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22pc of Rue La La’s revenue comes through mobileBy
BOSTON – A Rue La La executive at Shop.org’s Annual Summit said that 22 percent of its sales com from mobile devices, particularly iPads.
During the “Digital Retail Q&A with Forrester Research” session, the executive said the company is currently building its mobile team. The importance of mobile to flash sales sites was also echoed by an executive from Ideeli who took part in the session.
“Twenty two percent of our business is through mobile,” said Ben Fischman, chairman/CEO of Rue La La, Boston. “IPhones and iPads represent 55 percent of our mobile sales.
“Our iPad sales are through the roof,” he said. “Fifty percent of our mobile sales are going through a tablet.”
IPad in the driver’s seat
Flash sales site Ideeli is also seeing strong sales and traffic from mobile.
The online retailer recently launched an iPhone app but does not have a mobile site yet.
Similar to Rue La La, Ideeli is also seeing close to 50 percent of its mobile sales and traffic coming from the iPad.
“It will be very interesting to see as Amazon promotes its new tablet, what a multi-tablet town looks like because basically we are a one horse town now,” said Mark Uhrmacher, cofounder and chief technology officer of Ideeli, New York.
The discussion in another session – “Google Insights on Local, Mobile and Payments” – focused on the new mobile retail generation and how commerce is going to be transformed by mobile.
“We believe there is a whole new playing field – that Web-connected, location-aware consumers walking into the retailer creates a whole new level of efficiency to connecting online and offline,” said Stephanie Tilenius, vice president of commerce and payments at Google, Mountain View, CA.
The advent of the smartphone and geo-targeting will enable a new dialogue between retailers and customers, per Ms. Tilenius.
“It will be much more of a one-on-one dialog,” Ms. Tilenius said.
With a lot of spending done locally, there is a huge market for local services.
Ms. Tilenius said that 80 percent of consumer spending is done locally and $14 trillion is spent on local service each year.
“People are walking into stores with a computer in their hands,” Ms. Tilenius said.
Examples of how mobile is enabling the blending of online with offline include Tesco, which recently experimented with a grocery inside the subway in Korea.
Users can scan a QR code on items and have their orders waiting for them when they get home.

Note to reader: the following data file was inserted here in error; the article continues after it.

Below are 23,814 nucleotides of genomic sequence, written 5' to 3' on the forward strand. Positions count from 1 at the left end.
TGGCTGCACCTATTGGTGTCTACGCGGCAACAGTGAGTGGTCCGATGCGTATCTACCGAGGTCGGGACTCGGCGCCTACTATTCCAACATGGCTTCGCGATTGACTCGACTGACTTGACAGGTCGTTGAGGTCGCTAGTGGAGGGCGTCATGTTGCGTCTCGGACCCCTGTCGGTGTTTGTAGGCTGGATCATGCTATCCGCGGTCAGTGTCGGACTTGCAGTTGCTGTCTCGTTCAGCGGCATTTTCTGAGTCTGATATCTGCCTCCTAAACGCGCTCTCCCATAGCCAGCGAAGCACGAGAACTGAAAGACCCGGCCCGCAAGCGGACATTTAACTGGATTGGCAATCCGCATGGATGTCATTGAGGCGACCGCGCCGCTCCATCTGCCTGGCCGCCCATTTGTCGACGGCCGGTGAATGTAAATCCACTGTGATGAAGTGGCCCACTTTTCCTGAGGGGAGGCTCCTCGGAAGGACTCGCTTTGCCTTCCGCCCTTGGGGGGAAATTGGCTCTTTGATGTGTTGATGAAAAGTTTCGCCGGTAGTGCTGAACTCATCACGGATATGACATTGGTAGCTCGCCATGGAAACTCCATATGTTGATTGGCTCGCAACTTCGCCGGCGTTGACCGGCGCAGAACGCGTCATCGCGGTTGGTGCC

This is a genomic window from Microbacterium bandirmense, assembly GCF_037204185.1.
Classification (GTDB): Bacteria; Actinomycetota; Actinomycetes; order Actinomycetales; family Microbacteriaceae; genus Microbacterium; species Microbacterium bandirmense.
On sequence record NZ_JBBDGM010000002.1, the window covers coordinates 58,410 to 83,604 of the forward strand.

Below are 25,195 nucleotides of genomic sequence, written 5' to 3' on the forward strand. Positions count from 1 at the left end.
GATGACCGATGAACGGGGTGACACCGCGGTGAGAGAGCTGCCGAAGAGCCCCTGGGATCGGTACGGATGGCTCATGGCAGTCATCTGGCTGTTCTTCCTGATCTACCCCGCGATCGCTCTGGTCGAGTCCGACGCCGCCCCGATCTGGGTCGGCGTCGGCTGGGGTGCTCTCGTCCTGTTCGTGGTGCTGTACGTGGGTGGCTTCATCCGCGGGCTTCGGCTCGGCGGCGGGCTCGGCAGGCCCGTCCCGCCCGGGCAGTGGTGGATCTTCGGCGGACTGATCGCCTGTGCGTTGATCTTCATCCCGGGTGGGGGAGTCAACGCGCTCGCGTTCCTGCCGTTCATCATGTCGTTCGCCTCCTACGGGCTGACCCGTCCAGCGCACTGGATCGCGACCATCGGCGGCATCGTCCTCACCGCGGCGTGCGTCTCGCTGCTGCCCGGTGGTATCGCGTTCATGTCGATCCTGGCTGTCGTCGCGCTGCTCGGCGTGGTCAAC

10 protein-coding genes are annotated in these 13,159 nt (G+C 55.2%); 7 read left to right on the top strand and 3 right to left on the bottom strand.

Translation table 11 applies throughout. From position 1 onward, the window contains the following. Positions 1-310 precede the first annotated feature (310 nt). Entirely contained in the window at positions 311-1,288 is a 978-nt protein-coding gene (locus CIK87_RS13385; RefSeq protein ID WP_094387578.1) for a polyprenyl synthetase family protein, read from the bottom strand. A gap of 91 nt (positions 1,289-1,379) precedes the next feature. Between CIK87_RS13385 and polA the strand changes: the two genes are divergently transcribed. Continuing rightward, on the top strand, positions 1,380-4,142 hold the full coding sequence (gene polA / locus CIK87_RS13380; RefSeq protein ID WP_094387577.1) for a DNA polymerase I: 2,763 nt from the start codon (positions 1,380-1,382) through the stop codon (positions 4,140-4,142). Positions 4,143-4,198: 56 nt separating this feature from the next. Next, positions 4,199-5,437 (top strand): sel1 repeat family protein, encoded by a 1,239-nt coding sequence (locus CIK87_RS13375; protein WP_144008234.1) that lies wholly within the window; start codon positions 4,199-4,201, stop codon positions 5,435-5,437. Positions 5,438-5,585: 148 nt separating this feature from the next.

As a result, Tesco became the top grocery brand in Korea.
Another way mobile is blending offline with online is by letting users order online and pick up their purchase in-store.
“Thirteen of the top 26 retailers are allowing shoppers to buy online and pick up in store – this is a very important new way to shop,” Ms. Tilenius said.
Retailers can also blend their online and offline inventory so that if a shopper cannot find an item in store it will be possible to scan a bar code or an near field communication tag and instantly order it.
The daily deals business will also continue to evolve.
“There is a lot of discussion about daily deals – these businesses are working,” Ms. Tilenius said.
“After going to a place for the first time through a coupon for Groupon, LivingSocial and other sites, consumers did return to the business,” she said.
“You are going to see a whole new set of formats come around where deal mechanics will be spread throughout the retail environment.”
Another development that is likely to take place is the growth of one-step checkout in-store enabled by mobile.
A shopper can tap an NFC tag, purchase an item and have it delivered to their home the next day.
Some retailers could start to embrace NFC tags over QR codes going forward.
“Large retailers are saying that QR codes are taking too long for consumers to use and they are switching to NFC,” Ms. Tilenius said.
“The connection between online and offline will create a whole new experience for consumers and retailers,” she said.
Mark Uhrmacher is chief technology officer and co-founder of Ideeli, New York
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